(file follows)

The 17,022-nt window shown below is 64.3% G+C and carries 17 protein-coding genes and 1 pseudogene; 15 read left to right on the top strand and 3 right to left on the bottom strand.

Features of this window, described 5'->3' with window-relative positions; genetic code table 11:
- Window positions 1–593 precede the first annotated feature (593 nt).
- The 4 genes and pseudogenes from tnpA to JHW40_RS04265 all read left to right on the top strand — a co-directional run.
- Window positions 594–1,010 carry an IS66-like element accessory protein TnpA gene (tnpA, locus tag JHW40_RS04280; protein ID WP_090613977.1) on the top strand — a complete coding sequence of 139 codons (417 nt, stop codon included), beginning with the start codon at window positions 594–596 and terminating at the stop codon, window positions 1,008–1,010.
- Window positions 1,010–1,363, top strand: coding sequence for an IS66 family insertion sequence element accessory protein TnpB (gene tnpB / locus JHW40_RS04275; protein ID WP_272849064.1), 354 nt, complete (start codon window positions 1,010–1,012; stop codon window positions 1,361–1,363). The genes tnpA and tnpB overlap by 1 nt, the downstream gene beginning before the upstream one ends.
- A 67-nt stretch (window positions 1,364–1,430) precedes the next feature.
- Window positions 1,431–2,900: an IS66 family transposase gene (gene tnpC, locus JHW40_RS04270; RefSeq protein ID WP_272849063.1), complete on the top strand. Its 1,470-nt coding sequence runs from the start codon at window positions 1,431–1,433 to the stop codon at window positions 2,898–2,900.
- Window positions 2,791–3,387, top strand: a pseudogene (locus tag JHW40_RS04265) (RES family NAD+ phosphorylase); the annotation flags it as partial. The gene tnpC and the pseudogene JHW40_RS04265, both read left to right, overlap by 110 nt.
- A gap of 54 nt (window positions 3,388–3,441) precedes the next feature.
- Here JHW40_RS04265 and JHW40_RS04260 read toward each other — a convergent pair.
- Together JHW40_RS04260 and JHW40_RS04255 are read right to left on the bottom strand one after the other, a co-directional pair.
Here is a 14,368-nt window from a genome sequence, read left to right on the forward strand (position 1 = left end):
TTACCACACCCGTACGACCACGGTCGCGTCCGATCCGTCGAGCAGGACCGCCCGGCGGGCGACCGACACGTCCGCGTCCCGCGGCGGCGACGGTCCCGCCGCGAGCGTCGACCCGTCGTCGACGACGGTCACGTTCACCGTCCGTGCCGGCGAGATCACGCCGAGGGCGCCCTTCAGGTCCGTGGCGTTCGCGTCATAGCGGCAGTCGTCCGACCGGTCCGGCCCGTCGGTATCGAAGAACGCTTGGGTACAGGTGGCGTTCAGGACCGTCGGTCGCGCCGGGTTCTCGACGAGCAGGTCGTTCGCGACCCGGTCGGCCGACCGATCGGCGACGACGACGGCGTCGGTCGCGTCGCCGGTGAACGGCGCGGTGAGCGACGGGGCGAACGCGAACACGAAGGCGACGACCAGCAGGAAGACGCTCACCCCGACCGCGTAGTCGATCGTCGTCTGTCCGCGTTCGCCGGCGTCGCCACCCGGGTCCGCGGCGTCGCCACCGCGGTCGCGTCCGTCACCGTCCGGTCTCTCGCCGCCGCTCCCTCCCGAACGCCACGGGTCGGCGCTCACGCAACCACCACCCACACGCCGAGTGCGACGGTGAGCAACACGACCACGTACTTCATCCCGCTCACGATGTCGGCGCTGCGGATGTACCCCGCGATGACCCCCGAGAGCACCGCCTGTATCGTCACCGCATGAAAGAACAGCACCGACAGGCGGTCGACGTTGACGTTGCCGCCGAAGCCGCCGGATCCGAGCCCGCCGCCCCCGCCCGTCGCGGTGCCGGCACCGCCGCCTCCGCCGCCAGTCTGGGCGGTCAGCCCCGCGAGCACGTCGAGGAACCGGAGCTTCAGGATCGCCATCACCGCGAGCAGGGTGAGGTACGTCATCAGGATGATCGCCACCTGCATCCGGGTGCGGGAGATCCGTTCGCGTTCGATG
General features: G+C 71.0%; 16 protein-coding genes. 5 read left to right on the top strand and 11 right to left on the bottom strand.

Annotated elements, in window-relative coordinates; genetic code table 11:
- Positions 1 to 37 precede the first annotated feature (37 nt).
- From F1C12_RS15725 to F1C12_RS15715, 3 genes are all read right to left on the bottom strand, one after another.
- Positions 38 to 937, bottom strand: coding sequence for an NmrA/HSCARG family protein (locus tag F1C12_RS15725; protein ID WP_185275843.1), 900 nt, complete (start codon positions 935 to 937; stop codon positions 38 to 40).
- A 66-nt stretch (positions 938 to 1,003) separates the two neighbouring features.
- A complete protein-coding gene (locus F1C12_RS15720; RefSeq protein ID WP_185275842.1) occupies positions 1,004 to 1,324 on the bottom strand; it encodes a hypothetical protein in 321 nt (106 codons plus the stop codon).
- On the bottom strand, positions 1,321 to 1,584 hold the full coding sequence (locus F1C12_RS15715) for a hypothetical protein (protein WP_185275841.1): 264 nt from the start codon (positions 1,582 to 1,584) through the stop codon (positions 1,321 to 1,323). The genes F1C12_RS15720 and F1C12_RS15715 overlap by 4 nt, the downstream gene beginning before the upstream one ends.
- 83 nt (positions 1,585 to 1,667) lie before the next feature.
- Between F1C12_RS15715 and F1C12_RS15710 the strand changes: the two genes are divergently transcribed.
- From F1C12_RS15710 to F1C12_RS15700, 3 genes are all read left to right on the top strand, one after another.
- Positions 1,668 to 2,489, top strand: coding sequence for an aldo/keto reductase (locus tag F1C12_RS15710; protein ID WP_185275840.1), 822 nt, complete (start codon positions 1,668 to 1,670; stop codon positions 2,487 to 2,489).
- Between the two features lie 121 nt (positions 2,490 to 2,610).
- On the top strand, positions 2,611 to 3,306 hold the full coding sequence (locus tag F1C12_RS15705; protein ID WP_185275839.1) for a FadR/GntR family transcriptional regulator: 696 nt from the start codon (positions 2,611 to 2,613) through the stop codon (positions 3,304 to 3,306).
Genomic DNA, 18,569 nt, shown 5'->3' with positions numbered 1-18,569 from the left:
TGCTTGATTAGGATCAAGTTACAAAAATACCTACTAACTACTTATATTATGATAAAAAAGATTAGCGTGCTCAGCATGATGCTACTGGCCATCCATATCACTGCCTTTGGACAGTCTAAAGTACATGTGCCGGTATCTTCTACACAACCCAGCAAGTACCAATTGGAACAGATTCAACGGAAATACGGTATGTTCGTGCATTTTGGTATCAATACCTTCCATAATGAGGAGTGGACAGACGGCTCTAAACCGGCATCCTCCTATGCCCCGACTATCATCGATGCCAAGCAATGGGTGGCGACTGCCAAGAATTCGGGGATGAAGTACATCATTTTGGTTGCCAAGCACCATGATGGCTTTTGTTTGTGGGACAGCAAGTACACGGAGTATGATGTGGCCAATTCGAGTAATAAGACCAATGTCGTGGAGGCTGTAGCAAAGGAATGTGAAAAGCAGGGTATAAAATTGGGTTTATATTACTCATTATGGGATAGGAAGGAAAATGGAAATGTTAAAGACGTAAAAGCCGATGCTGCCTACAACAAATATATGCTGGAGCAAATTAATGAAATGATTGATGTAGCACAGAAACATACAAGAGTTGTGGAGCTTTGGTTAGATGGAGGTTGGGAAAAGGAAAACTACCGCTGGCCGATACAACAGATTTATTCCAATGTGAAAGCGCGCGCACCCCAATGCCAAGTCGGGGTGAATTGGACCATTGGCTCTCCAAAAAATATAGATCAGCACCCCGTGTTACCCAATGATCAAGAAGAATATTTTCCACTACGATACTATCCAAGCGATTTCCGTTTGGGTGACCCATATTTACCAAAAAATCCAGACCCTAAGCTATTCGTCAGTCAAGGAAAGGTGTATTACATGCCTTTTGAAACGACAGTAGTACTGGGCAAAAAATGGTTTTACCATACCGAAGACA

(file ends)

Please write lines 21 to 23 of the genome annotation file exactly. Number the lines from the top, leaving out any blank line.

- A complete protein-coding gene (locus F1C12_RS15720; RefSeq protein ID WP_185275842.1) occupies positions 1,004 to 1,324 on the bottom strand; it encodes a hypothetical protein in 321 nt (106 codons plus the stop codon).
- On the bottom strand, positions 1,321 to 1,584 hold the full coding sequence (locus F1C12_RS15715) for a hypothetical protein (protein WP_185275841.1): 264 nt from the start codon (positions 1,582 to 1,584) through the stop codon (positions 1,321 to 1,323). The genes F1C12_RS15720 and F1C12_RS15715 overlap by 4 nt, the downstream gene beginning before the upstream one ends.
- 83 nt (positions 1,585 to 1,667) lie before the next feature.